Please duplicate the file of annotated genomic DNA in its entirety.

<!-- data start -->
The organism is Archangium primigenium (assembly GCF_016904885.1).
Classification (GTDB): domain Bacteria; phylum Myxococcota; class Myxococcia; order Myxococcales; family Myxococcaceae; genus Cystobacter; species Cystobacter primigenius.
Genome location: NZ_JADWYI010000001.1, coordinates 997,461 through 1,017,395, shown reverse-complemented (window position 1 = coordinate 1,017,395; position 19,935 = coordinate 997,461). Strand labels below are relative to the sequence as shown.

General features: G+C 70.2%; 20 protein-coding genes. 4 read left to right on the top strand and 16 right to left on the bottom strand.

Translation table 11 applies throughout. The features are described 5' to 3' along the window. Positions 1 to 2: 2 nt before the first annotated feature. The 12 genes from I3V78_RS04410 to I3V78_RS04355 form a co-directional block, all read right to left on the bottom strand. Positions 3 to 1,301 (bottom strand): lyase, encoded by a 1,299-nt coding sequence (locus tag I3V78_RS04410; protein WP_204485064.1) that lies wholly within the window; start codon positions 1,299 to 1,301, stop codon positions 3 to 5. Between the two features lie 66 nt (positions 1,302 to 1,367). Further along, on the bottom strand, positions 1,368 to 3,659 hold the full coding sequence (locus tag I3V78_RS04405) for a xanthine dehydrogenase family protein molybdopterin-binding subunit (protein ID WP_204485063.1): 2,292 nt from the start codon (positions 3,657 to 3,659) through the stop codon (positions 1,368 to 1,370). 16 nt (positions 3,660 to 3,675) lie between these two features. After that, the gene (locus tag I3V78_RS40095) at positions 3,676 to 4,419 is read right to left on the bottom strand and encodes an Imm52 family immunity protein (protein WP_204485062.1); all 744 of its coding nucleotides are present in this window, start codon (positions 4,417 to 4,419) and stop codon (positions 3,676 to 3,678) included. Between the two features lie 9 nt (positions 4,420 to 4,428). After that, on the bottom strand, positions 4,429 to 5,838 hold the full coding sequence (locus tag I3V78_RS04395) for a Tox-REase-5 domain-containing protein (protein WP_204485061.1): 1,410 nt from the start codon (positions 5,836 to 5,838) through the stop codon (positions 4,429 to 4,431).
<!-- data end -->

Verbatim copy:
The organism is Archangium primigenium (assembly GCF_016904885.1).
Classification (GTDB): domain Bacteria; phylum Myxococcota; class Myxococcia; order Myxococcales; family Myxococcaceae; genus Cystobacter; species Cystobacter primigenius.
Genome location: NZ_JADWYI010000001.1, coordinates 997,461 through 1,017,395, shown reverse-complemented (window position 1 = coordinate 1,017,395; position 19,935 = coordinate 997,461). Strand labels below are relative to the sequence as shown.

General features: G+C 70.2%; 20 protein-coding genes. 4 read left to right on the top strand and 16 right to left on the bottom strand.

Translation table 11 applies throughout. The features are described 5' to 3' along the window. Positions 1 to 2: 2 nt before the first annotated feature. The 12 genes from I3V78_RS04410 to I3V78_RS04355 form a co-directional block, all read right to left on the bottom strand. Positions 3 to 1,301 (bottom strand): lyase, encoded by a 1,299-nt coding sequence (locus tag I3V78_RS04410; protein WP_204485064.1) that lies wholly within the window; start codon positions 1,299 to 1,301, stop codon positions 3 to 5. Between the two features lie 66 nt (positions 1,302 to 1,367). Further along, on the bottom strand, positions 1,368 to 3,659 hold the full coding sequence (locus tag I3V78_RS04405) for a xanthine dehydrogenase family protein molybdopterin-binding subunit (protein ID WP_204485063.1): 2,292 nt from the start codon (positions 3,657 to 3,659) through the stop codon (positions 1,368 to 1,370). 16 nt (positions 3,660 to 3,675) lie between these two features. After that, the gene (locus tag I3V78_RS40095) at positions 3,676 to 4,419 is read right to left on the bottom strand and encodes an Imm52 family immunity protein (protein WP_204485062.1); all 744 of its coding nucleotides are present in this window, start codon (positions 4,417 to 4,419) and stop codon (positions 3,676 to 3,678) included. Between the two features lie 9 nt (positions 4,420 to 4,428). After that, on the bottom strand, positions 4,429 to 5,838 hold the full coding sequence (locus tag I3V78_RS04395) for a Tox-REase-5 domain-containing protein (protein WP_204485061.1): 1,410 nt from the start codon (positions 5,836 to 5,838) through the stop codon (positions 4,429 to 4,431).